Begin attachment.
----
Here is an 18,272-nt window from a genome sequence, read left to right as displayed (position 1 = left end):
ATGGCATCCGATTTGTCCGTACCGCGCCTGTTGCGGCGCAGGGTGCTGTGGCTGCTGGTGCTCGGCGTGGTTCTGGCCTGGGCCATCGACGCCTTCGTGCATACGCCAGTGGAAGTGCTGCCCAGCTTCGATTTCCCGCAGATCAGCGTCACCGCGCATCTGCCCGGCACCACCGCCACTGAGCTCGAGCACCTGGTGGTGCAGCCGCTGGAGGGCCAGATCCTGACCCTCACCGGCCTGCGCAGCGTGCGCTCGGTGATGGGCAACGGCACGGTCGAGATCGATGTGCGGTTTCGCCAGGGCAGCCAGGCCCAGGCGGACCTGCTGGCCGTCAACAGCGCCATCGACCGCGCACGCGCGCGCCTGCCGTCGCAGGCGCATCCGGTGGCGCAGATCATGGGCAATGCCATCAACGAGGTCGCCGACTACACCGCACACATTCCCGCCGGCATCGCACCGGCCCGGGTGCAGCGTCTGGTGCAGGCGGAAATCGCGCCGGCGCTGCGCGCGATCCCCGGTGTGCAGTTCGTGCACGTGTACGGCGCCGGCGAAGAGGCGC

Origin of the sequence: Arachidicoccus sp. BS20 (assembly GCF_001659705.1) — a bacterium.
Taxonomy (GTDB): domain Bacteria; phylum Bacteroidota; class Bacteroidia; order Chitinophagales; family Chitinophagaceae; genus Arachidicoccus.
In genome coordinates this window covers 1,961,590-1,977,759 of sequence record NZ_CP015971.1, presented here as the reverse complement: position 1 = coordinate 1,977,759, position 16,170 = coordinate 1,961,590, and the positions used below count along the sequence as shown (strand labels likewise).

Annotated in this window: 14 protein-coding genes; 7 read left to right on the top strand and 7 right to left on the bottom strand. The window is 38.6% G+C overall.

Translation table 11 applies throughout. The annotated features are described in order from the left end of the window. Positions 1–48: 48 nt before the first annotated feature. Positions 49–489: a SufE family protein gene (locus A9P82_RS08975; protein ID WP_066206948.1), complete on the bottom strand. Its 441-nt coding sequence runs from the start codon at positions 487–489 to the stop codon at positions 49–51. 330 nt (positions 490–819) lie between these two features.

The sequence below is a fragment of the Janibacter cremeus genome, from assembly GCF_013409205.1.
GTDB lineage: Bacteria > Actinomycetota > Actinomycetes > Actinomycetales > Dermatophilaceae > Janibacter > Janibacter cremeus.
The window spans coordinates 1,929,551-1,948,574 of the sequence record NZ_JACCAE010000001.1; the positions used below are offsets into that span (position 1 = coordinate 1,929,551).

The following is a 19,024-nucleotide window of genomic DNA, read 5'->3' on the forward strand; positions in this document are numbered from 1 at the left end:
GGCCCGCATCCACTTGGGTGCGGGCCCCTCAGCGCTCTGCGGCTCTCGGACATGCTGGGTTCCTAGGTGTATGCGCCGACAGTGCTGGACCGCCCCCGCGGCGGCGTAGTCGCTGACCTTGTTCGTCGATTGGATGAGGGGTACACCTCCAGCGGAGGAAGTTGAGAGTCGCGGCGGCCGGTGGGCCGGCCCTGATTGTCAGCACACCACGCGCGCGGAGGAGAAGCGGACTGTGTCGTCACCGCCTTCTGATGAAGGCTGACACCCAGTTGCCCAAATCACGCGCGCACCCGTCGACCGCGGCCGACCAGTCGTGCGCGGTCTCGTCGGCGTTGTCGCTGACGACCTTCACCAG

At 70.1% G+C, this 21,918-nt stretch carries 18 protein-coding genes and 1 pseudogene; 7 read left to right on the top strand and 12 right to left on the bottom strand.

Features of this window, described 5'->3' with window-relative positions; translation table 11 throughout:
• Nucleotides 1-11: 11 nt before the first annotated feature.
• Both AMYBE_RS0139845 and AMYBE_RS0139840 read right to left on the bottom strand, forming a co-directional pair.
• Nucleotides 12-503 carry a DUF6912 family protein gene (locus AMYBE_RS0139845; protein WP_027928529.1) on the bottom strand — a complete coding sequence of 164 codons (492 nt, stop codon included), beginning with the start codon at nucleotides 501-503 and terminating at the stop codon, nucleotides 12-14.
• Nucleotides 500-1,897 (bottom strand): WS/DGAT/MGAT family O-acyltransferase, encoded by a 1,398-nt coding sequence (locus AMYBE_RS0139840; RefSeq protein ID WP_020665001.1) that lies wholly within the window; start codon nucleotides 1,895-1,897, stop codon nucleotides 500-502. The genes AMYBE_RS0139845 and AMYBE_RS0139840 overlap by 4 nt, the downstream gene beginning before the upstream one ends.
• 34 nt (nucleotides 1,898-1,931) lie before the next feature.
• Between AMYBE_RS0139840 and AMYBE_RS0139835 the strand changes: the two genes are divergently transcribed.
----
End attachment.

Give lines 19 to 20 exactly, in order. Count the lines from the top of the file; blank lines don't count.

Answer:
• 34 nt (nucleotides 1,898-1,931) lie before the next feature.
• Between AMYBE_RS0139840 and AMYBE_RS0139835 the strand changes: the two genes are divergently transcribed.